Breweries, Wine, and Cheese

The Grapevine: How to Fall in Love with Wine

By Elspeth Brown

When I was growing up, there was no wine in the house. The only time I ever saw anyone drinking wine was on Thanksgiving and, possibly, Christmas and at my mom’s book club gatherings. My mom was never very comfortable with drinking wine because she didn’t really enjoy the taste and didn’t know what to buy; it was daunting.

I wasn’t introduced to wine until I enrolled in culinary school, was required to take a class and fell in love with all of it. The reason I became so passionate about vineyards, grapes and the juice produced is because I was taught how to enjoy it. Now that I own a wine store and have been able to suggest wines that my mom will enjoy, it has opened a whole new wine world for her.

The absolute best way to learn about different wines is to taste as many as you can. A wine tasting allows the consumer to compare the differences and pick a favorite from the lineup without being overwhelmed. Grab a wine tasting notebook, take notes, star the favorites and, at the end of a month, see which style of wine you keep gravitating towards.

Most wine novices begin drinking wines that are too full-bodied or overwhelming for the untrained palate. A good rule of thumb is to begin tasting the lightest bodied wines and grow from there. A basic overview of the most common wines characterized by body are as follows: white wine (Riesling, Sauvignon Blanc, Chardonnay) and red wine (Pinot Noir, Merlot, Cabernet Sauvignon).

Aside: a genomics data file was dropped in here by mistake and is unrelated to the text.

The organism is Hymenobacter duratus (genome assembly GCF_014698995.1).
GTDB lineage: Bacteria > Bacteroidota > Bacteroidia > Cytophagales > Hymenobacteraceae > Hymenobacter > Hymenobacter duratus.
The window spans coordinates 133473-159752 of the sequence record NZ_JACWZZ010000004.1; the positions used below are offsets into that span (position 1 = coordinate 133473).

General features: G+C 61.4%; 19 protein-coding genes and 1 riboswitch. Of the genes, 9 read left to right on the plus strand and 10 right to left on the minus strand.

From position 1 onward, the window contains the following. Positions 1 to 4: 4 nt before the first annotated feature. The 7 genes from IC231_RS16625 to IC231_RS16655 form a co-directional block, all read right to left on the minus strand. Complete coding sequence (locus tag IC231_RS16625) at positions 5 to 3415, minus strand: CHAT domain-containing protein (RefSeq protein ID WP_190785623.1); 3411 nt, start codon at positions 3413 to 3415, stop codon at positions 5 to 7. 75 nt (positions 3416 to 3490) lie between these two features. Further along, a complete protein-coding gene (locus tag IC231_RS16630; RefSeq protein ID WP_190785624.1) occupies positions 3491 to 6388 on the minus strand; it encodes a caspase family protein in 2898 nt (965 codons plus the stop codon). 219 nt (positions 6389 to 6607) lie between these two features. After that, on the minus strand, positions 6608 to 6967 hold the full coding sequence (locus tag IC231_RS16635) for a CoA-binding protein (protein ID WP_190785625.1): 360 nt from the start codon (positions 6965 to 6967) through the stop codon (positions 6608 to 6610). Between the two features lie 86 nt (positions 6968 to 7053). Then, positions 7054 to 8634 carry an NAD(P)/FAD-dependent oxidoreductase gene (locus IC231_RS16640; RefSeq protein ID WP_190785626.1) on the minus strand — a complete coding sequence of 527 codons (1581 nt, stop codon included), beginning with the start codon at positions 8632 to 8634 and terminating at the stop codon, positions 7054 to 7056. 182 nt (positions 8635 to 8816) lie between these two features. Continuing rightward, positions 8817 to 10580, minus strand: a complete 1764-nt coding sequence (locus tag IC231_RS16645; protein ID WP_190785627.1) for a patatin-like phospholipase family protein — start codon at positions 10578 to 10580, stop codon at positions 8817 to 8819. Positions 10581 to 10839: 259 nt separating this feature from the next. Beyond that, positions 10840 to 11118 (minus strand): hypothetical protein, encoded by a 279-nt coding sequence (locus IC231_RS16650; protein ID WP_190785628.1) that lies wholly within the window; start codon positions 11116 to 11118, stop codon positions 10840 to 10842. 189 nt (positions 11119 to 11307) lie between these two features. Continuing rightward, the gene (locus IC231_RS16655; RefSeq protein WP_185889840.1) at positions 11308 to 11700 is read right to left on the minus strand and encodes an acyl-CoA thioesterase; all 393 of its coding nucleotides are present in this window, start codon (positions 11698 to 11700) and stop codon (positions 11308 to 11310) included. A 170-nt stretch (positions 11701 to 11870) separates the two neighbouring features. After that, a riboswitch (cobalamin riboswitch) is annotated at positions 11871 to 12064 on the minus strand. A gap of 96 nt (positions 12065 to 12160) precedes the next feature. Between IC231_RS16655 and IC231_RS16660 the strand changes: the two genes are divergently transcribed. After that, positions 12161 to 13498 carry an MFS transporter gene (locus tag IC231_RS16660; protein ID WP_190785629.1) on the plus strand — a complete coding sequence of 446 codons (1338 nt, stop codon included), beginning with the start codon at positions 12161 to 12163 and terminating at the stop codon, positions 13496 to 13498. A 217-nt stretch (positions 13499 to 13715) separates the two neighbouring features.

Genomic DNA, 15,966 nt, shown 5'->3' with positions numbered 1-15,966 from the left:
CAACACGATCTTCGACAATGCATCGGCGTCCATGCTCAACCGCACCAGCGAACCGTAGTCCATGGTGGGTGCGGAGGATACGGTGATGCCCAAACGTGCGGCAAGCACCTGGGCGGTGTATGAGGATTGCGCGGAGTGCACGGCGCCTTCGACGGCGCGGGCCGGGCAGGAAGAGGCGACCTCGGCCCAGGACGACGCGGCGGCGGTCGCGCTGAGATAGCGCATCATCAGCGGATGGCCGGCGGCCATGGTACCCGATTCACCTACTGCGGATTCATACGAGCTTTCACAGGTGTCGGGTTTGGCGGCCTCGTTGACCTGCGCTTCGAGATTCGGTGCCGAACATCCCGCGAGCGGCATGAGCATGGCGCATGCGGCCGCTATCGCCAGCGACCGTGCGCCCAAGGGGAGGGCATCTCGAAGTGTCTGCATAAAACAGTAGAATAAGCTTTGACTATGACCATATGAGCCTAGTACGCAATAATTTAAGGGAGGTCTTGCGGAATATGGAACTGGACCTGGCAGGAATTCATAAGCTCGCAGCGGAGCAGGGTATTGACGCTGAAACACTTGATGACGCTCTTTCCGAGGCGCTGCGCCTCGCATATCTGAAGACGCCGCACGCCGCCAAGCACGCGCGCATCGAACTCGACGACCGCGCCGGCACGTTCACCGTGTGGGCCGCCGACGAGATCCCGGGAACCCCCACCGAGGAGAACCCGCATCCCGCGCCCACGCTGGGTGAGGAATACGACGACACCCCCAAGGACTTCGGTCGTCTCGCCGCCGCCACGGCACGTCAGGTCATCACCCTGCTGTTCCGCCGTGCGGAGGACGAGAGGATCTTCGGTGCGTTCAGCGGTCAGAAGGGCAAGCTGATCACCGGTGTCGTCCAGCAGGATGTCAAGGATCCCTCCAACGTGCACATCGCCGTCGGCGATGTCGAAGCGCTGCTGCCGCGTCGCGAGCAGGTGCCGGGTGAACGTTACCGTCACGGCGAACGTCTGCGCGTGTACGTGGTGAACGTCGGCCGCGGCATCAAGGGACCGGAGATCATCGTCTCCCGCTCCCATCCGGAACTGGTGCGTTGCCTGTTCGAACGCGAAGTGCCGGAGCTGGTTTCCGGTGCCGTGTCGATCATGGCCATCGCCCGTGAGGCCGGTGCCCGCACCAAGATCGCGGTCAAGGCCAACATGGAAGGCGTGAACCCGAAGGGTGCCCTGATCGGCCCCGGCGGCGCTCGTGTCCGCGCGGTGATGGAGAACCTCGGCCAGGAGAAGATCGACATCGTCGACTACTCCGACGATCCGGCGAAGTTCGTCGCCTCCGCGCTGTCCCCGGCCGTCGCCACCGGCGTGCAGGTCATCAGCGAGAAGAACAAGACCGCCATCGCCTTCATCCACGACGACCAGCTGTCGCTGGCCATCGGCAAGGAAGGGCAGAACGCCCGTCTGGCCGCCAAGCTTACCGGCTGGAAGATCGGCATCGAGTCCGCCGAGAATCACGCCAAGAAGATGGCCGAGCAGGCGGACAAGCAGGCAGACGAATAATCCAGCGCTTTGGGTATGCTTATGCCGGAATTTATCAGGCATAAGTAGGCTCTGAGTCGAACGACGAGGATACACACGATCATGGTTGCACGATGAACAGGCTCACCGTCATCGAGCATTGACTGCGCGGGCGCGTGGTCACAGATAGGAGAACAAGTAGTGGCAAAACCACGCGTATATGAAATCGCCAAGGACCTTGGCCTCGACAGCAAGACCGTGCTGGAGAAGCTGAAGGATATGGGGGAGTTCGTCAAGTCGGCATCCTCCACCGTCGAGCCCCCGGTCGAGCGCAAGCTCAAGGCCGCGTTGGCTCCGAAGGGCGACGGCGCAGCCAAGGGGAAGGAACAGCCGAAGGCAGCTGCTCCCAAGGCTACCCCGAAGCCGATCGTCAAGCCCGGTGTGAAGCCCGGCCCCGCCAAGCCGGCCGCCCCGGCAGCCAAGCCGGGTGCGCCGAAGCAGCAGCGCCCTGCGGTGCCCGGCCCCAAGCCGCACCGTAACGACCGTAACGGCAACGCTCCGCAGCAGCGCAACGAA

Another aspect to consider is what style of wine you enjoy. Old World wine styles typically taste drier and less fruity, and have more acidity. Old World wines are from countries such as France, Spain, Germany and Italy that have made wines for thousands of years. New World wines tend to offer ripe, bright fruit tastes and less acidity. New World wines come from the US, Argentina, New Zealand, Australia and South Africa. I recommend starting with wines from these countries because they are very smooth and easy, without a bite.

Even if you are not a fan of sweet wines like Riesling or Moscato, or dry wines like Merlot and Cabernet Sauvignon, it’s important to taste them to, at least, get a basis of body and sugar levels. This will help give a reference to sugar levels in other wines. For instance, I have had some customers ask for a red wine that is not sweet like Pinot Noir. But, compared to a Riesling, the sugar content in a Pinot Noir is much lower. They probably don’t enjoy a fruit-forward Pinot Noir, but might enjoy a French Pinot Noir that offers a light, earthy, drier red wine. So, it’s always beneficial to taste wines that might be out of your comfort level because they might just surprise you.

Here are some questions to ask when you are tasting wine: Do I like a light or full-bodied wine? Do I like acidity? Do I like wine aged in oak or in stainless steel? What don’t I like about this wine?

There are no wrong answers and no wrong wines. Don’t let anyone tell you that you shouldn’t like a certain wine because it’s too sweet or doesn’t cost enough. If you enjoy it, it’s the right wine for you. Enjoy tasting and have fun!

Elspeth Brown is the owner of Maggie B’s Wine & Specialty Store, 10 C South Main Street in Weaverville. For information, visit maggiebswine.com or call 828.645.1111.

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